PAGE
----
- Associated Press - Friday, January 1, 2016

TRENTON, N.J. (AP) - The new year will bring movement on some of New Jersey’s biggest political stories.

The fate of Gov. Chris Christie’s Republican presidential campaign will become clearer after the New Hampshire primary on Feb. 9. It’s the first primary of the presidential election season, and Christie has staked a big part of his campaign on New Hampshire, visiting the Granite State frequently.

The new year also will bring new developments in the race to succeed the two-term Christie. The state’s gubernatorial election is in November 2017.

And voters next year could be asked to decide up to four constitutional amendments on the ballot, from gambling in northern New Jersey to mandated public pension payments.

A closer look at the new year’s top political stories:

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CHRISTIE AND 2016

Christie has staked a big part of his Republican presidential ambitions on the New Hampshire primary on Feb. 9, essentially setting up a test for either advancing in the nationwide contest or returning to New Jersey full time. Christie says that he can run the state and the campaign simultaneously and that he talks to his Cabinet regularly.

He also has declined to say just how big a litmus test the New Hampshire primary will be for him. The New England state’s primary is the first in the presidential election season and can be seen as a momentum builder. Recently, Christie’s gained traction in New Hampshire.

Meanwhile, the Democrat-controlled Legislature has wasted little time pressing its own agenda, with leaders pushing proposals to change the constitution to mandate public pension payments, set up a new political redistricting process and dedicate fuel-tax revenue to transportation projects. Governors do not sign or veto proposed constitutional amendments, but Christie will be back in New Jersey early in 2016 to deliver the state of the state address, as well as a budget address.

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RACE FOR GOVERNOR

The 2017 contest to succeed the term-limited Christie already shows signs of potential candidates jockeying for position. None has announced a bid for the governor’s office.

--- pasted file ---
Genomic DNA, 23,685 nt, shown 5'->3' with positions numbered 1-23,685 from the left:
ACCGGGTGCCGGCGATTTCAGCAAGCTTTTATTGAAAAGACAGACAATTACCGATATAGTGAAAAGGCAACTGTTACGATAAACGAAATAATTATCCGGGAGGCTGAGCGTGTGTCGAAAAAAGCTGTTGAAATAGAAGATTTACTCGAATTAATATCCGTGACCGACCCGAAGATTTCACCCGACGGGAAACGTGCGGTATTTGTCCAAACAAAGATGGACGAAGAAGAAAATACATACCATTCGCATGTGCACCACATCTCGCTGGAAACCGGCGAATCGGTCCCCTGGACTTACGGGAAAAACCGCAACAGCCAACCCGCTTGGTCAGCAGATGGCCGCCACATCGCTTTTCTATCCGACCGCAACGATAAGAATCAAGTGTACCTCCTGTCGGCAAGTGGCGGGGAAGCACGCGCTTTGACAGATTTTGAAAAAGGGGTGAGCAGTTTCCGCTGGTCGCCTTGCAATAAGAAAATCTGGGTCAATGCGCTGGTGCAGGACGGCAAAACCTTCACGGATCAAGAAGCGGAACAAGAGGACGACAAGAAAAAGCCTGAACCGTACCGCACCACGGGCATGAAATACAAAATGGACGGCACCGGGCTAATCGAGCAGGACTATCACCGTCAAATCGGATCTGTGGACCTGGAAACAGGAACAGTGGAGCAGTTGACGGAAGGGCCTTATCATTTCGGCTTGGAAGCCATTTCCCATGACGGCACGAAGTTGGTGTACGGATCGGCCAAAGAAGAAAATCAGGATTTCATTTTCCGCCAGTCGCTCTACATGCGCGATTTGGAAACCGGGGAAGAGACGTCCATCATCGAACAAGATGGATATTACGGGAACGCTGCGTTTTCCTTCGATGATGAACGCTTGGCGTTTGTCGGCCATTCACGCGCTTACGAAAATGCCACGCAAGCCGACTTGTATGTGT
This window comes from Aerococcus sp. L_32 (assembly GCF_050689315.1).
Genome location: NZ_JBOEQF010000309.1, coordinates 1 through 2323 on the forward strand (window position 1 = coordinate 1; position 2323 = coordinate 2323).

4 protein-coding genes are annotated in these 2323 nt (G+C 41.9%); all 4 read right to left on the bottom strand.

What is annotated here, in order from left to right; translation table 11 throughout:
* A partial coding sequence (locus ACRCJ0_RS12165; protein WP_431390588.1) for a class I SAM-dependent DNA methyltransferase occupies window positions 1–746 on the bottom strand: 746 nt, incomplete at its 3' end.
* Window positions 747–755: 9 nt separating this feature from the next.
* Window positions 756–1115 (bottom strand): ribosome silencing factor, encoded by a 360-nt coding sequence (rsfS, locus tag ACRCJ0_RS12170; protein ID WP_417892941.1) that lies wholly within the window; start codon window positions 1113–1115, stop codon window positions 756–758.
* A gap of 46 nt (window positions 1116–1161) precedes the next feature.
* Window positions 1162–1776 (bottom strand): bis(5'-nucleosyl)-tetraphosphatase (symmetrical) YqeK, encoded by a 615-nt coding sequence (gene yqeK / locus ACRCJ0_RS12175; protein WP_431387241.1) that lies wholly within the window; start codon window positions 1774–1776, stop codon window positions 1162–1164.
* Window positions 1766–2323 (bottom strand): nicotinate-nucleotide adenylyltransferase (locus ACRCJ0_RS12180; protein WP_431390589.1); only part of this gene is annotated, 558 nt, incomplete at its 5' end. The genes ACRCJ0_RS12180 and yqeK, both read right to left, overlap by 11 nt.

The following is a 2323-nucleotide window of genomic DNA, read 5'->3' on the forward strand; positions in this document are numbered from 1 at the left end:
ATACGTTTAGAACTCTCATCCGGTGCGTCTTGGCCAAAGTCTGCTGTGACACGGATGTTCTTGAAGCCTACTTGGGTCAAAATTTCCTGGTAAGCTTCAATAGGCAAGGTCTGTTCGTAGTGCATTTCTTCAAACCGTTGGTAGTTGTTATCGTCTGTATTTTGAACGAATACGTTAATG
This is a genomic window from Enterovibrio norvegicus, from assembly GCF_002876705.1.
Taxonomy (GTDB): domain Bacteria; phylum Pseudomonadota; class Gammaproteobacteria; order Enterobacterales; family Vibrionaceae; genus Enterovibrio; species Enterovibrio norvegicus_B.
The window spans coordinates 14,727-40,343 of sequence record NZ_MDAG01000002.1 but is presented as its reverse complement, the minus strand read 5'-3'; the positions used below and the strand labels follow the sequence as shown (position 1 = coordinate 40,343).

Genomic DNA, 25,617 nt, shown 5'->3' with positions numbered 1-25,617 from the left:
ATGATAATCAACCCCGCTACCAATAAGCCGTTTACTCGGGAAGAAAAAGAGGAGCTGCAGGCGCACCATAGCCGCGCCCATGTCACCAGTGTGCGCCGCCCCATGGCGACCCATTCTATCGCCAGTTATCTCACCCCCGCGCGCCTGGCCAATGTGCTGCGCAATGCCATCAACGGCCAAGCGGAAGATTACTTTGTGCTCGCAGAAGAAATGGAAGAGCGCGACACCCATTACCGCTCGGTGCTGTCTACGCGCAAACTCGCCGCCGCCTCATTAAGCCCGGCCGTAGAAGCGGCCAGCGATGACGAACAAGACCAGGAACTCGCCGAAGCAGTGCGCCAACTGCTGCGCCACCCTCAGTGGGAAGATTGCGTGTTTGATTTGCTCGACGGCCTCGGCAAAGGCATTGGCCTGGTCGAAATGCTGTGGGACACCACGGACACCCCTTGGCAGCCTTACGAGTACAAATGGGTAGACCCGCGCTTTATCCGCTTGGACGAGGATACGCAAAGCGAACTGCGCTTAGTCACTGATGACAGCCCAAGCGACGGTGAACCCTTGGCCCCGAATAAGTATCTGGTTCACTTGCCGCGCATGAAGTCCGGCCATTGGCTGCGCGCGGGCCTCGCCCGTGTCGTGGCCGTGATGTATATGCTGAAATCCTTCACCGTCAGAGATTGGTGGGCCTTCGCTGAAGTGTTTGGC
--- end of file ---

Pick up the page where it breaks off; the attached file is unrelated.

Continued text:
But on the Democratic side, Senate President Steve Sweeney unveiled a raft of new education and tax-cut measures that experts say is geared to 2017. State Sen. Ray Lesniak is considering a run and is touting his record as an environmentalist. Philip Murphy, a former Obama administration ambassador to Germany, established the New Way for New Jersey political organization. And Jersey City Mayor Steven Fulop is touted on a website headlined “Steven Fulop 2017.” It’s already collected contact information of potential supporters and media.

On the Republican side, there are fewer signs of interest, presumably out of deference to Christie. But experts say Lt. Gov. Kim Guadagno, Assembly Minority Leader Jon Bramnick and Senate Minority Leader Tom Kean Jr. could all be contenders.

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NORTH JERSEY CASINOS?

Democratic legislative leaders agree it’s time for northern New Jersey to get casinos, but disagree over the details of proposed constitutional amendments seeking to establish them. The Assembly and Senate have competing measures, and the disagreement has made it more difficult to get the question on the ballot in 2016. After missing a deadline, lawmakers now must pass a measure with three-fifths support of the Legislature in the next session to put the proposal on the ballot. The key differences are who can own the new casinos and how the gambling tax revenue they generate would be divvied up.

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BUSY BALLOT

Voters could be asked to consider up to four amendments. Besides a measure on casinos in northern New Jersey, Democrats are pushing for an amendment that requires the treasury to make quarterly payments to the state’s roughly $80 billion public pension. Another proposal would change the commission that draws the state’s congressional districts after the census every decade, and a fourth would require any revenue from the state’s fuel taxes to be used on roads and bridges.

Business groups and Republicans oppose the pension amendment, which they say could restrict New Jersey’s ability to prioritize in the budget. Democrats and labor say the amendment amounts to the state living up to its responsibility to its workers after Christie’s years of paying less than required by a 2011 law. The redistricting amendment moved through an Assembly committee rapidly, with only one member of the public commenting. He was opposed. Republicans say they had little time to review it, but expect it’s designed to help Democrats.

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